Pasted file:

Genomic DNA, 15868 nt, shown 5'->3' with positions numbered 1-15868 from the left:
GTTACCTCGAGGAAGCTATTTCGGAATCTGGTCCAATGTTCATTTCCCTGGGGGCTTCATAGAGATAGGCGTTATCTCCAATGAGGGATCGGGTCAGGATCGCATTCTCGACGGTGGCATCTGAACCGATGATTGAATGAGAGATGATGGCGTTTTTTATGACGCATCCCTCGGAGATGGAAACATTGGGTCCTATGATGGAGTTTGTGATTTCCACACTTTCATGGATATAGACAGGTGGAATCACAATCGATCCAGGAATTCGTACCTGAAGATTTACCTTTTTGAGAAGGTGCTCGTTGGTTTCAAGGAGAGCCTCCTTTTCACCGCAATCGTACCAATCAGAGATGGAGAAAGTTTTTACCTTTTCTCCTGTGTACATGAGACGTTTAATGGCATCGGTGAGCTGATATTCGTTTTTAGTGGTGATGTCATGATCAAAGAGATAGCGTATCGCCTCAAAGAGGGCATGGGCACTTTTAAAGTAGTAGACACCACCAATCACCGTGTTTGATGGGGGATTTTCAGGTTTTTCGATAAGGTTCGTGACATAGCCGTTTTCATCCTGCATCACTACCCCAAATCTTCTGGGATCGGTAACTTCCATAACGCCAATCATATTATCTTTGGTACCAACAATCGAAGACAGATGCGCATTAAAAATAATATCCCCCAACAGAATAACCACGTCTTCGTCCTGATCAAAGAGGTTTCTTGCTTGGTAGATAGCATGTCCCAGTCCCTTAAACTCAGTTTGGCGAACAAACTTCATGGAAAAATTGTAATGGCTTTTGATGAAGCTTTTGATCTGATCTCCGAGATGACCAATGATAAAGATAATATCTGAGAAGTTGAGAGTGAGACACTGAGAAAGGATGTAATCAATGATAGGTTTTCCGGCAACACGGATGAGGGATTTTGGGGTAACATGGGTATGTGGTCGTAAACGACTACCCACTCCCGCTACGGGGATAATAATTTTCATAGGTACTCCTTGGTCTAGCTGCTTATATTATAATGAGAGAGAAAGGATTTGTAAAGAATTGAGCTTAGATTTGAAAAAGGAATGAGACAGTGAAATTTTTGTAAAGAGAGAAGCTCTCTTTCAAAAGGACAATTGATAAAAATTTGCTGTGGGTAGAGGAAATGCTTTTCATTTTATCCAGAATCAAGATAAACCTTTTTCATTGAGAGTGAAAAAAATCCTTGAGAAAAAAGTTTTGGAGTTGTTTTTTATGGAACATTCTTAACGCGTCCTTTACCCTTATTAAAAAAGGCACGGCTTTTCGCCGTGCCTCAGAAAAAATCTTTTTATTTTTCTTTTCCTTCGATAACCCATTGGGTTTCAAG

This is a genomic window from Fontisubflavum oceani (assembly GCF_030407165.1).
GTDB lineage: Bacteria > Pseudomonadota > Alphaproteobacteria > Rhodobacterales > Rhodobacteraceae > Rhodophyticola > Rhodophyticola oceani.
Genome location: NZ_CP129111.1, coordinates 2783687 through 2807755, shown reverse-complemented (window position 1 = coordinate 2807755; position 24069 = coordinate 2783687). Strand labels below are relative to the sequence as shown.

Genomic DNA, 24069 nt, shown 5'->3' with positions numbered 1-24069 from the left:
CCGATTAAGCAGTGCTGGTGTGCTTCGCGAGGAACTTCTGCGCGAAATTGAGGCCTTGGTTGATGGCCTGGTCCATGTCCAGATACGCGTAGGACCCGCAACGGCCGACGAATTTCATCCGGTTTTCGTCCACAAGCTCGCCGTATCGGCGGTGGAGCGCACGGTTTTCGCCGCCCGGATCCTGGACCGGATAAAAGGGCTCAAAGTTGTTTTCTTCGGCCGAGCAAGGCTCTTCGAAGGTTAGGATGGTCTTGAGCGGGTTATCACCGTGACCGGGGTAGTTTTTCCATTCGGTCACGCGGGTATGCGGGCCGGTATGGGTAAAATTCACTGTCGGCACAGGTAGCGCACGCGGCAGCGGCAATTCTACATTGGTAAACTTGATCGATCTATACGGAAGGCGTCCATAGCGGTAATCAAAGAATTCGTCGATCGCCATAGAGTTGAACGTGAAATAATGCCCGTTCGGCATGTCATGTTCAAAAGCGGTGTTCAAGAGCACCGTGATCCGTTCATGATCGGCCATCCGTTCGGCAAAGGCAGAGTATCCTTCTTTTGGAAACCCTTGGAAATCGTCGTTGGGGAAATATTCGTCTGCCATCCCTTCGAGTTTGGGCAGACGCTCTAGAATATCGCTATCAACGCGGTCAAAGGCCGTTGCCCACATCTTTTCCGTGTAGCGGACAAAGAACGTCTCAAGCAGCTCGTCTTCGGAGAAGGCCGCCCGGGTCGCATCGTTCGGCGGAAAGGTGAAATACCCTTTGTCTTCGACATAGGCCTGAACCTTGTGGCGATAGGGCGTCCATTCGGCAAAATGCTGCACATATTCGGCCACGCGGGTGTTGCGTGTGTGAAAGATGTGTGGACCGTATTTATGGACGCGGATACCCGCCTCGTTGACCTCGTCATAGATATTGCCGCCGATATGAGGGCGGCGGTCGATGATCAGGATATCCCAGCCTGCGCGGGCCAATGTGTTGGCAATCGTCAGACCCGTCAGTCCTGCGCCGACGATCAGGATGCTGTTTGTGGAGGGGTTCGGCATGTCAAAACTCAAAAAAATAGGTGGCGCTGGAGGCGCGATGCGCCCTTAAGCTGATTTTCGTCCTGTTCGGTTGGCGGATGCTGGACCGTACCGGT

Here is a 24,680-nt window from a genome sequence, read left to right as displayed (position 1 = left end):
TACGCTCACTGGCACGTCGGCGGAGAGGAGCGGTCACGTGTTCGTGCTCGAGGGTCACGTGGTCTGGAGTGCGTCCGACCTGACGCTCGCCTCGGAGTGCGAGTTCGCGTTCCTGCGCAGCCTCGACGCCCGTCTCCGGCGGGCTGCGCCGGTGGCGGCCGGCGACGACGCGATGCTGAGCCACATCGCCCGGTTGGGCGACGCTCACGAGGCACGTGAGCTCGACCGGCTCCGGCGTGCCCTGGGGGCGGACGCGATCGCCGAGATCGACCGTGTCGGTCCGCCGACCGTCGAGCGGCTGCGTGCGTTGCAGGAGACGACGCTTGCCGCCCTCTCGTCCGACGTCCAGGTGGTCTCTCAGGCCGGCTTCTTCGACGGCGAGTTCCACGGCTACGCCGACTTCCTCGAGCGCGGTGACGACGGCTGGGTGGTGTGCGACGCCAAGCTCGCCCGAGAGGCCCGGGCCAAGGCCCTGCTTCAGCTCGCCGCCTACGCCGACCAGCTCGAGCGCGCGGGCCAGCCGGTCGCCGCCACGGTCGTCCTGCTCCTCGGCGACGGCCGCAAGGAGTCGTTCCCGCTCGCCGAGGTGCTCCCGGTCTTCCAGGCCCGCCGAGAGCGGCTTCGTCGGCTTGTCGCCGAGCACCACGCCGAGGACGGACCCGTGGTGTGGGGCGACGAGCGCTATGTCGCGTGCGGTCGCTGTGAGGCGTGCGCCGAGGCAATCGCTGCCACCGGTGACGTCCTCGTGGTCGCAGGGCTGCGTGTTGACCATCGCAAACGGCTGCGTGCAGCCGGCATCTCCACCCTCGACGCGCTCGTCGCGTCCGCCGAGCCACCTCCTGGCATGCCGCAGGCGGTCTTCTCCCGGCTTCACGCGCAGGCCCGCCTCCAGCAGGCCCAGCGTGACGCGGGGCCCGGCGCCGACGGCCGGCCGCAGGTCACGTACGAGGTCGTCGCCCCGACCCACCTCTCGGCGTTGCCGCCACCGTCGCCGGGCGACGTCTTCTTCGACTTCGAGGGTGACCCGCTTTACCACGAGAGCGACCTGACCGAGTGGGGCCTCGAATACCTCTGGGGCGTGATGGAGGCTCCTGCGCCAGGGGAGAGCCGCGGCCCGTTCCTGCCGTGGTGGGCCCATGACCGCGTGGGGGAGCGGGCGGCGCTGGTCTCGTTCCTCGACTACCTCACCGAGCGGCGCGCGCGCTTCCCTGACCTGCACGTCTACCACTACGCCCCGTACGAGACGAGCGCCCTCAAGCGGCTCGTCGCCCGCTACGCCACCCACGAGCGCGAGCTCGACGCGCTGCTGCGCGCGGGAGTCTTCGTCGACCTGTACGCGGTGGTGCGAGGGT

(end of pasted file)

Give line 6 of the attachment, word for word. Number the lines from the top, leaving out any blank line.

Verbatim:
Genomic DNA, 24069 nt, shown 5'->3' with positions numbered 1-24069 from the left: